Filtering by name

Example 26.8. Adding custom behaviour to some projects (filtered by project name)

Build layout

water/
  build.gradle
  settings.gradle
  bluewhale/
    build.gradle
  krill/
    build.gradle
  tropicalFish/

Note: The code for this example can be found at samples/userguide/multiproject/addTropical/water in the ‘-all’ distribution of Gradle.

settings.gradle

include 'bluewhale', 'krill', 'tropicalFish'

build.gradle

allprojects {
    task hello {
        doLast { task ->
            println "I'm $task.project.name"
        }
    }
}
subprojects {
    hello {
        doLast {
            println "- I depend on water"
        }
    }
}
configure(subprojects.findAll {it.name != 'tropicalFish'}) {
    hello {
        doLast {
            println '- I love to spend time in the arctic waters.'
        }
    }
}

Output of gradle -q hello

> gradle -q hello
I'm water
I'm bluewhale
- I depend on water
- I love to spend time in the arctic waters.
- I'm the largest animal that has ever lived on this planet.
I'm krill
- I depend on water
- I love to spend time in the arctic waters.
- The weight of my species in summer is twice as heavy as all human beings.
I'm tropicalFish
- I depend on water

The configure() method takes a list as an argument and applies the configuration to the projects in this list.

Filtering by properties

Using the project name for filtering is one option. Using extra project properties is another. (See Section 18.4.2, “Extra properties” for more information on extra properties.)

Example 26.9. Adding custom behaviour to some projects (filtered by project properties)

Build layout

water/
  build.gradle
  settings.gradle
  bluewhale/
    build.gradle
  krill/
    build.gradle
  tropicalFish/
    build.gradle

Note: The code for this example can be found at samples/userguide/multiproject/tropicalWithProperties/water in the ‘-all’ distribution of Gradle.

settings.gradle

include 'bluewhale', 'krill', 'tropicalFish'

bluewhale/build.gradle

ext.arctic = true
hello.doLast {
  println "- I'm the largest animal that has ever lived on this planet."
}

krill/build.gradle

ext.arctic = true
hello.doLast {
    println "- The weight of my species in summer is twice as heavy as all human beings."
}

tropicalFish/build.gradle

ext.arctic = false

build.gradle

allprojects {
    task hello {
        doLast { task ->
            println "I'm $task.project.name"
        }
    }
}
subprojects {
    hello {
        doLast {println "- I depend on water"}
        afterEvaluate { Project project ->
            if (project.arctic) { doLast {
                println '- I love to spend time in the arctic waters.' }
            }
        }
    }
}

Output of gradle -q hello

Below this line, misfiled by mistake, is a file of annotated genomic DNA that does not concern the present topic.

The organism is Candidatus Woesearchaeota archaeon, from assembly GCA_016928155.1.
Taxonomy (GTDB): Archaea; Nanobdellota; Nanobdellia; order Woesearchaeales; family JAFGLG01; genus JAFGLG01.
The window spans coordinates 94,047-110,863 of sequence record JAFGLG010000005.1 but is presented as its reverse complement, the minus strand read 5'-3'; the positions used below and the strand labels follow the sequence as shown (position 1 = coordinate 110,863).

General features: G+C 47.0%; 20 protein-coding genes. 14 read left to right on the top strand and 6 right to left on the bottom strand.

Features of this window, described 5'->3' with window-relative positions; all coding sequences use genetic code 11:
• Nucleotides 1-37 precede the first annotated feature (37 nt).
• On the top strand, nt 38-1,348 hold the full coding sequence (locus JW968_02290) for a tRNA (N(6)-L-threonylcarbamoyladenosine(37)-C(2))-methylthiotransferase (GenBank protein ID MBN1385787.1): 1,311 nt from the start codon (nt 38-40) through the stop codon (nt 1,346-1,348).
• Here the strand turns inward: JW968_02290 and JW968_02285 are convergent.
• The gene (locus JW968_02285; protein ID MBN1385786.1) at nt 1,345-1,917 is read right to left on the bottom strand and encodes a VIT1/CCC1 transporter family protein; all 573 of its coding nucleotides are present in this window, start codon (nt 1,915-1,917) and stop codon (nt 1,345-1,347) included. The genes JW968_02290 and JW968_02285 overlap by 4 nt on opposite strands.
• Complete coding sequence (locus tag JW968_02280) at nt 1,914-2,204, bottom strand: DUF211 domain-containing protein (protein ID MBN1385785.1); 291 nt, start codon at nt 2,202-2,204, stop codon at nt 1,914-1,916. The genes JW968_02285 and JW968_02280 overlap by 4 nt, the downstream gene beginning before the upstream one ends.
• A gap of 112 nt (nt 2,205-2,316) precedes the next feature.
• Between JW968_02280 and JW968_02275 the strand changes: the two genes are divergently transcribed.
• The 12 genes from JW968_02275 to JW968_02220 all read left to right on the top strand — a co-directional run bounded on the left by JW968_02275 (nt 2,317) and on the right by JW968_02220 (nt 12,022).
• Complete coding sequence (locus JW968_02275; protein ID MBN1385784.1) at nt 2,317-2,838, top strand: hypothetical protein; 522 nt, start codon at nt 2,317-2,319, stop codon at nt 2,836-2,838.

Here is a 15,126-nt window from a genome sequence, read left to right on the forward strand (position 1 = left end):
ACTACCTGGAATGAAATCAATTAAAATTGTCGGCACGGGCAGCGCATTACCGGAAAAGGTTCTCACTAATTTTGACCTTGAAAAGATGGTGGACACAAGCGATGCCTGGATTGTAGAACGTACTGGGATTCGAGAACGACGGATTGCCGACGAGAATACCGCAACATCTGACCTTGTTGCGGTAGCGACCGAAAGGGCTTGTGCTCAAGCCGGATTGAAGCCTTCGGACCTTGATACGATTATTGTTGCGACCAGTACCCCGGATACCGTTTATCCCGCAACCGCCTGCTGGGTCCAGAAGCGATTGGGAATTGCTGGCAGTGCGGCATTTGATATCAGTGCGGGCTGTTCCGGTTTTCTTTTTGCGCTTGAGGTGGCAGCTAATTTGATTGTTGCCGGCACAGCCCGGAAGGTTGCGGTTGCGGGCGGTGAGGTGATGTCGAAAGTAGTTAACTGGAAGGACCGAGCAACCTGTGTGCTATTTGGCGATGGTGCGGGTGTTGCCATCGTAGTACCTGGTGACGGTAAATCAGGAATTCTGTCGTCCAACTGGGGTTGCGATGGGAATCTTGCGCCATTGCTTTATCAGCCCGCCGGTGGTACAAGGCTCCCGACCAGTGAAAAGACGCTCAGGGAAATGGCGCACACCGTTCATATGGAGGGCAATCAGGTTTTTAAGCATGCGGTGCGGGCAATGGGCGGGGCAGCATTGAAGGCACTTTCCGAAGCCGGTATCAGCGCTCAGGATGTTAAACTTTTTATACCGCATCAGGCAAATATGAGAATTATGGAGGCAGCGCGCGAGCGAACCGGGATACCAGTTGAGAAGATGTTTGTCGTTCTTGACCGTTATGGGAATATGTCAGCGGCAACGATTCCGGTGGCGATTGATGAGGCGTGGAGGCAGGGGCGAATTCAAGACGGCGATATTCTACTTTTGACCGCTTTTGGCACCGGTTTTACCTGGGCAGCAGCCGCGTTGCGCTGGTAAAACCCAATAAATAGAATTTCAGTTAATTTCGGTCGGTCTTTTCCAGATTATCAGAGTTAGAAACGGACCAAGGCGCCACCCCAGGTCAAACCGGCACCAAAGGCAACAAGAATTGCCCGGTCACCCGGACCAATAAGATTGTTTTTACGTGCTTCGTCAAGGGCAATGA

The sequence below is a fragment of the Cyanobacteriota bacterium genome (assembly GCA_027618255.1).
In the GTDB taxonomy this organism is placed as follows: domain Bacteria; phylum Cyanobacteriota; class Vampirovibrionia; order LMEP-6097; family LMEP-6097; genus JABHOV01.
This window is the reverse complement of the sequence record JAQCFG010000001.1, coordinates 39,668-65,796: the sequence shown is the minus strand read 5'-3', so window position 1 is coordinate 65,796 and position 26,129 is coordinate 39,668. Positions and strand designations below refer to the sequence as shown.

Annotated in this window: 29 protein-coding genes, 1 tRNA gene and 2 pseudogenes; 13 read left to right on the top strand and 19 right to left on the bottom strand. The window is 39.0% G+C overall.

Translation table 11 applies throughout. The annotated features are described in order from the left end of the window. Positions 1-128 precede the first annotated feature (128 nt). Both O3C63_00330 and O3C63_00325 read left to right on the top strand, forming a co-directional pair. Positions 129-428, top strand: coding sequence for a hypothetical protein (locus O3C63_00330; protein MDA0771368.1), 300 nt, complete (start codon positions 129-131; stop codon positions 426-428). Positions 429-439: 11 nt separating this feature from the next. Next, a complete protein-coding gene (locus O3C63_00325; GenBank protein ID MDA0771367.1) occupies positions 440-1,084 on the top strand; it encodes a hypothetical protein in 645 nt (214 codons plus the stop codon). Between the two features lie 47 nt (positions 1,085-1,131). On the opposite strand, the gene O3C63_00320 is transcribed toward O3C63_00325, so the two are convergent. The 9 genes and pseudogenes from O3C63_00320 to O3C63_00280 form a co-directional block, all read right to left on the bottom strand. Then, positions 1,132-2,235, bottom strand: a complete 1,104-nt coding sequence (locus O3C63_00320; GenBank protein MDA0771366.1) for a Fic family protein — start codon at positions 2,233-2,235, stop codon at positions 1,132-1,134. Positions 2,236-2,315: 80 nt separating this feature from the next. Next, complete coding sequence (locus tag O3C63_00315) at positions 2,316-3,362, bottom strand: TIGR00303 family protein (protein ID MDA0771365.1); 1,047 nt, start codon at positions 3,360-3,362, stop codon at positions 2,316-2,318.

> gradle -q hello
I'm water
I'm bluewhale
- I depend on water
- I'm the largest animal that has ever lived on this planet.
- I love to spend time in the arctic waters.
I'm krill
- I depend on water
- The weight of my species in summer is twice as heavy as all human beings.
- I love to spend time in the arctic waters.
I'm tropicalFish
- I depend on water

In the build file of the water project we use an afterEvaluate notification. This means that the closure we are passing gets evaluated after the build scripts of the subproject are evaluated. As the property arctic is set in those build scripts, we have to do it this way. You will find more on this topic in Section 26.6, “Dependencies - Which dependencies?”

26.3. Execution rules for multi-project builds

When we executed the hello task from the root project dir, things behaved in an intuitive way. All the hello tasks of the different projects were executed. Let's switch to the bluewhale dir and see what happens if we execute Gradle from there.

Example 26.10. Running build from subproject

Output of gradle -q hello

> gradle -q hello
I'm bluewhale
- I depend on water
- I'm the largest animal that has ever lived on this planet.
- I love to spend time in the arctic waters.

The basic rule behind Gradle's behavior is simple. Gradle looks down the hierarchy, starting with the current dir, for tasks with the name hello and executes them. One thing is very important to note. Gradle always evaluates every project of the multi-project build and creates all existing task objects. Then, according to the task name arguments and the current dir, Gradle filters the tasks which should be executed. Because of Gradle's cross project configuration every project has to be evaluated before any task gets executed. We will have a closer look at this in the next section. Let's now have our last marine example. Let's add a task to bluewhale and krill.

Example 26.11. Evaluation and execution of projects

bluewhale/build.gradle

ext.arctic = true
hello {
    doLast {
        println "- I'm the largest animal that has ever lived on this planet."
    }
}

task distanceToIceberg {
    doLast {
        println '20 nautical miles'
    }
}

krill/build.gradle

ext.arctic = true
hello {
    doLast {
        println "- The weight of my species in summer is twice as heavy as all human beings."
    }
}

task distanceToIceberg {
    doLast {
        println '5 nautical miles'
    }
}

Output of gradle -q distanceToIceberg

> gradle -q distanceToIceberg
20 nautical miles
5 nautical miles

Here's the output without the -q option:

Example 26.12. Evaluation and execution of projects

Output of gradle distanceToIceberg

> gradle distanceToIceberg
:bluewhale:distanceToIceberg
20 nautical miles
:krill:distanceToIceberg
5 nautical miles

BUILD SUCCESSFUL

Total time: 1 secs